Zola's "The Belly of Paris" (Le Ventre de Paris) is about life in Les Halles, the Paris food markets in the second half of the 19th century. Zola gives detailed descriptions of the products and the preparation and the characters involved in them. It's an excellent novel, as are many of Zola's works.
These are pretty incidental but a quite a few P.G. Wodehouse novels and short stories involving Bertie Wooster have mentions of food, particularly those where the services of Anatole, Aunt Dahlia's superb French chef, are at risk.
My Search for Warren Harding (I don't remember the author) is hilarious and has one footnote, a recipe for coffee cake that, as I recall, the narrator says he is including on the advice of his editor. A friend made the coffee cake and said it was very good.
Thank you thank you thank you!! Every one of you gave me a great suggestion - I can't wait to scour the library for these books.
FYI - I blog my food-in-fiction favorites on Thursdays (link below). Your suggestions will keep Thursday Pie Lit posts coming for months!
The Patrick O'Brien novels: Master and Commander, et al. Captain Aubrey is quite the dedicated food fan, so much so that the books actually generated a cookbook. Many are 'period' foods, none are cholesterol-free, some are funny, and many are from the annals of the British Navy.
Proust's madeleines from Remembrance of Things Past are very famous:
"She (Marcel's mother) sent for one of those squat plump little cakes called "petites madeleines," which look as though they had been molded in the fluted valve of a scallop shell … I raised to my lips a spoonful of the tea in which I had soaked a morsel of the cake. No sooner had the warm liquid mixed with the crumbs touched my palate than a shudder ran through me and I stopped, intent upon the extraordinary thing that was happening to me. An exquisite pleasure invaded my senses … "
Madame Bovary by Gustave Flaubert is filled with food and drink images. It's the first book I was assigned to read in High School that I actually liked reading. So delicious.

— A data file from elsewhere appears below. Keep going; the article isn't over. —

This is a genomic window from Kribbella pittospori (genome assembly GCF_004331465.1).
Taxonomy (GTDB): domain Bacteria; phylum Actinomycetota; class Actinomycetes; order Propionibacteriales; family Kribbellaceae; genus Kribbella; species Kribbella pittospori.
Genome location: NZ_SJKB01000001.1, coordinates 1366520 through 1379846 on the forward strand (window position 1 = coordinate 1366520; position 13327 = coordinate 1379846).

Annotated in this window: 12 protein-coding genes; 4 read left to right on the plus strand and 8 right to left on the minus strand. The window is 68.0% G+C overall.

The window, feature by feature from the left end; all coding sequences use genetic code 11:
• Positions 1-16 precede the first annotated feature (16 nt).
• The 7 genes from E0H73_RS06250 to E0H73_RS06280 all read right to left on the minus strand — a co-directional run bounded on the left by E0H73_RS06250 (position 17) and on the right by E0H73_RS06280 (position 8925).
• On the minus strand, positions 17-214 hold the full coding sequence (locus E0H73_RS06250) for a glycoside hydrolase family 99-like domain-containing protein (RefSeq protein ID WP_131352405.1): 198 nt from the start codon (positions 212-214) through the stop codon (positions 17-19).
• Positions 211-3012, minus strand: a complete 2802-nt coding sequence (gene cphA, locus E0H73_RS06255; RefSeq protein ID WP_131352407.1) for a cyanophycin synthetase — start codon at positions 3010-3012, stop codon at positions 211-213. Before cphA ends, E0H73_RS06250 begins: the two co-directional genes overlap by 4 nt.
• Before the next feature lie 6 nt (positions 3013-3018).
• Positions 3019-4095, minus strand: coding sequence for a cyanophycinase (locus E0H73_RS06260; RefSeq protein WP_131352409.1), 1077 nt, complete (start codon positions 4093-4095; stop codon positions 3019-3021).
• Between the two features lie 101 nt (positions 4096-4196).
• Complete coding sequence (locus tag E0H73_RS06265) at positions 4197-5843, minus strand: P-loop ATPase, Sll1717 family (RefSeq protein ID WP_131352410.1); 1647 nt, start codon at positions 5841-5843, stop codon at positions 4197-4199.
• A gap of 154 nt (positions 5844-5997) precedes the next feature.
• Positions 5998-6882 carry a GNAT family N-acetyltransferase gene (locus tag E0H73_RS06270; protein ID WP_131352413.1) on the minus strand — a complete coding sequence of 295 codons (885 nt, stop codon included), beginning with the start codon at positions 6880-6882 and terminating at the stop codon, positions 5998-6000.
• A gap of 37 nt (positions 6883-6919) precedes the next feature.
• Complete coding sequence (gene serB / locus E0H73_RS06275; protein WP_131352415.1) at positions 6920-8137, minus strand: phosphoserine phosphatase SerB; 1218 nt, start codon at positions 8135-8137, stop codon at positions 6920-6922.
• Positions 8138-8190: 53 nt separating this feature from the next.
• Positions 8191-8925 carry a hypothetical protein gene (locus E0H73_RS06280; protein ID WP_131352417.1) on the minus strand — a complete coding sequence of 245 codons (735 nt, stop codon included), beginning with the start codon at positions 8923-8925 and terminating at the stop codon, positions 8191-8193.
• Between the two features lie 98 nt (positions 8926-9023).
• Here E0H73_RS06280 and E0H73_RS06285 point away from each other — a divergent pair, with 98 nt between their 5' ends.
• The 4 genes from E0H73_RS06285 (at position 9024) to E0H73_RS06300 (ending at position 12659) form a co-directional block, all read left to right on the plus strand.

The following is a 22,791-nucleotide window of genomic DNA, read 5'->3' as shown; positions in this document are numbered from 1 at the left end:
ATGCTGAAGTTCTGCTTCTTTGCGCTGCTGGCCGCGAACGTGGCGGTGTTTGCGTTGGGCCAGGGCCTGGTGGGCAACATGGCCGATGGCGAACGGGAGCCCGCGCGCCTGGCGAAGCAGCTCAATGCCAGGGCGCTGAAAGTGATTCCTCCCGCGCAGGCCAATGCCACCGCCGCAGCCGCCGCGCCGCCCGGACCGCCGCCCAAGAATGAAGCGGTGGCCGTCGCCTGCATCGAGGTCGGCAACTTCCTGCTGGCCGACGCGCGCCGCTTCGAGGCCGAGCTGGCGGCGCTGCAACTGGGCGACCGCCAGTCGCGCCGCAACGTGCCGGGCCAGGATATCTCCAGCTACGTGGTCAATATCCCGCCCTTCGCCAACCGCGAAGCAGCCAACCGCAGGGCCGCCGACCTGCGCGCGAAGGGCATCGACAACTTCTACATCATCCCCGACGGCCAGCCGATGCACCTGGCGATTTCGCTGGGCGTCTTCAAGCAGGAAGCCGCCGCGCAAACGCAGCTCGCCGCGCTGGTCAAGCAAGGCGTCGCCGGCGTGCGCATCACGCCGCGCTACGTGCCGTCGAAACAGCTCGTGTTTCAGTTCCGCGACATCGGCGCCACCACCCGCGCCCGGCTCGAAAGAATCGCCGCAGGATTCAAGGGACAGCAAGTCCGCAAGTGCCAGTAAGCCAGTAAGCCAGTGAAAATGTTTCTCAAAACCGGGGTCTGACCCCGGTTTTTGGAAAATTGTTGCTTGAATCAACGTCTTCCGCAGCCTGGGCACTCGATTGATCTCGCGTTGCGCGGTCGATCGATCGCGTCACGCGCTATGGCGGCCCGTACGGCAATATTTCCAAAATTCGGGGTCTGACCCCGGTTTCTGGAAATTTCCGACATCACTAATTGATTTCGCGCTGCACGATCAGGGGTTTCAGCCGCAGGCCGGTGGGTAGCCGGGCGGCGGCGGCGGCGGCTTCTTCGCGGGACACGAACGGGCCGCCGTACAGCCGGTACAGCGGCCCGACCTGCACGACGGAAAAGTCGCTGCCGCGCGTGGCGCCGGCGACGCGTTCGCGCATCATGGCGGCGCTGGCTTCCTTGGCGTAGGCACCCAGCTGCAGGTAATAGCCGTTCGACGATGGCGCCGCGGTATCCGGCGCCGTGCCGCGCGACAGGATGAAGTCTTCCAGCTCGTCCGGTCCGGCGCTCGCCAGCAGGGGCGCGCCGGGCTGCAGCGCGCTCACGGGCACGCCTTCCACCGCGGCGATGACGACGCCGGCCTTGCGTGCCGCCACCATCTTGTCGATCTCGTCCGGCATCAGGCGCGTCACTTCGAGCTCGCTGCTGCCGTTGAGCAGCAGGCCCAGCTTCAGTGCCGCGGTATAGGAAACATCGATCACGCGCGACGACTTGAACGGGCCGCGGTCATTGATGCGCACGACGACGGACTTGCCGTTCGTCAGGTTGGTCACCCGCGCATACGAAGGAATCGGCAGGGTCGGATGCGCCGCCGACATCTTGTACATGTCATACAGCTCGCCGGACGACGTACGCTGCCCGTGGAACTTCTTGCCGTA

I just remembered about the Harry Potter books. They always contain descriptions of the school banquets, and references to interesting foods--real and "imaginary." Treacle tart, which is Harry's favorite dessert, is a real and traditional british dessert. Things like Pumpkin Juice are made up, but it's amazing that you can now find recipes for it on the internet. Also intersting is how the concept of "Bertie Bott's Every Flavor Bean" has been picked up by the Jelly Belly company.
The Redwall books by Brian Jacques all have charming feast scenes. I usually end up in
the kitchen after reading them.
Patricia Cornwell's heroine Kay Scarpetta is always relaxing after a hard days sleuthing and autopsy-ing by hand making parpadelle or whipping up a quick reggiano souffle...
She's even published her own cook book:
"In Food to Die For, Patricia Cornwell reveals another side of Chief Medical Examiner Dr Kay Scarpetta, in a cookery book that celebrates her passion for great food and cooking for friends.
Fans of Kay Scarpetta know that she likes nothing better than to unwind and recharge in the kitchen. After a heroic day on the job, Kay often escapes home to delicious food and wine with family and friends. Inspired by the dozens of food scenes in Kay's kitchen and favourite restaurants, Food to Die For is a cookery book tailor-made for Scarpetta fans. Among the criminally good recipes are:
• Miami-Style Chilli with Beer (All That Remains)
• Grilled Grouper with Butter and Key Lime Juice (Cruel and Unusual)
• Jack Daniel's Chocolate-Pecan Pie (The Body Farm)
• Lasagne with Marinara Sauce and Porcini Mushrooms (Cause of Death)
• Bev's Lump Crab Cakes (Unnatural Exposure)
• Kay's Grilled Pizza with Sausage, Pepperoni and Three Cheeses (Black Notice)
• Also recipes from Lucy, Marino and Rose, as well as from restaurants in Virginia, Washington DC, New York, London and Paris.
Brimming with full-colour photographs of Scarpetta-inspired culinary creations, Food to Die For offers the perfect accompaniment to the Bogs that keep you reading through the night"
I have a copy of "Scarpetta's Winter Table", but I haven't actually made any recipes out of it.
James Joyce's "Ulysses" is undoubtedly one of the foodiest novels of all time, especially when Leopold Bloom is gracing its pages: